Aug 012015
 August 1, 2015  Youth & Schools

As most of this site’s readers know by now, FERPA is the federal law protecting students’ education records and it gives parents the right to inspect their child’s records. At age 18, the access rights generally transfer to the student.  As a parent, and as a long-time advocate for the disability community, I have often filed requests under FERPA or taught parents how to file such requests.

But there’s another law parents can also use to access their children’s records: the Freedom of Information Act (FOIA). And one of the things I’ve always done in records requests is to cite FERPA, FOIA, and the state’s Freedom of Information law in my requests so that if the district tries to claim exemption under one of the laws, they still have to comply under another law.

While both FERPA and FOIA provide rights, there are important differences: under FERPA, the school district cannot charge you to inspect your child’s records. They can charge you a nominal fee to reproduce the records if you want copies, but they can’t charge you to just inspect them on their premises. And if you live far away, they may have to provide you with copies for free so as to fulfill their obligation to make the records accessible to you.

Under FERPA, a district or covered school has 45 days to produce the records, but if they don’t, your options are limited. You can file a complaint with the U.S. Education Department, but there’s no private cause of action under FERPA that would allow you to sue. Could the government withhold all federal funds to the district or post-secondary institution if they are found to have violated FERPA? Yes, but it’s never happened and is unlikely to happen.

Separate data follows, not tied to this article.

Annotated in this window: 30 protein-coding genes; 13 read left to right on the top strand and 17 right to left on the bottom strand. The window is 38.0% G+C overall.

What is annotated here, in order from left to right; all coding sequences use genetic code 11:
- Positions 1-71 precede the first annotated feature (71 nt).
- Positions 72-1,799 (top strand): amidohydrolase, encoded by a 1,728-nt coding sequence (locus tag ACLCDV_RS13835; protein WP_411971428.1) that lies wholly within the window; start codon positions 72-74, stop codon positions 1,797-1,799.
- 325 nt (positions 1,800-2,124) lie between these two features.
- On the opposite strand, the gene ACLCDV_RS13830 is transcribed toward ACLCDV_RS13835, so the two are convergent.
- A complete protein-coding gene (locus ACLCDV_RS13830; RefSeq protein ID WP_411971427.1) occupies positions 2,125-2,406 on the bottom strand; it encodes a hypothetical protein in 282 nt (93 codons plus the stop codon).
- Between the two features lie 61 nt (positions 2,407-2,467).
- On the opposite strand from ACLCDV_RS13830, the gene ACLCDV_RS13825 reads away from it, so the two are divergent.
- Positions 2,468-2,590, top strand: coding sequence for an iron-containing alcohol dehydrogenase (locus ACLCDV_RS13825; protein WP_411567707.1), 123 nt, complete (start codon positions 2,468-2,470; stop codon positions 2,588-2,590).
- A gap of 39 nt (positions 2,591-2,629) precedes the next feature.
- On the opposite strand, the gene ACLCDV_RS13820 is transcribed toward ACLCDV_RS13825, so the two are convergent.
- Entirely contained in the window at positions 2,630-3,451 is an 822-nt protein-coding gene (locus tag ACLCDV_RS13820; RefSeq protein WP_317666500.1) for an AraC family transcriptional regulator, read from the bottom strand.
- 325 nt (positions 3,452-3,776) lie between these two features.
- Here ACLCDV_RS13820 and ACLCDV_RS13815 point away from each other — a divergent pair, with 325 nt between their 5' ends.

Under FOIA, the district or school can charge you just to compile the records to comply with your request, and you can appeal (and sue) if they don’t produce the records that you believe are relevant to your request. FOIA also requires a faster response (20 days), although I’ve seen many districts repeatedly grant themselves extensions to reply (yes, I’m looking at YOU, NYC Department of Education).

All of that is general background to what happened to Sherry Smith, a mother in Goodrich, Michigan. As reported by C.R. Denning on Reason this week:

When she filed a FOIA request for educational records related to her son, Mitchell, the school system told her there would be a hefty price tag—to wit, $77,718.75.

Mitchell has an intellectual disability, which means the state will pay for his education until he turns 26. Having just finished high school, he and his family found a program at a local college they felt was just right for him.

“They would continue special services, life skills, employment skills, all the services that he needed and that he was receiving throughout his entire K–12 school career,” says Sherry, “and it includes the academic component, which Mitchell strongly desires.” Even more important was that Mitchell would be mainstreamed—”participating fully in his general-ed classes along with his peers,” as Sherry put it.

But Goodrich Area Schools denied the Smiths’ request, instead recommending placement in a segregated program. Since Mitchell had been mainstreamed since kindergarten, the Smiths couldn’t understand the school system’s decision.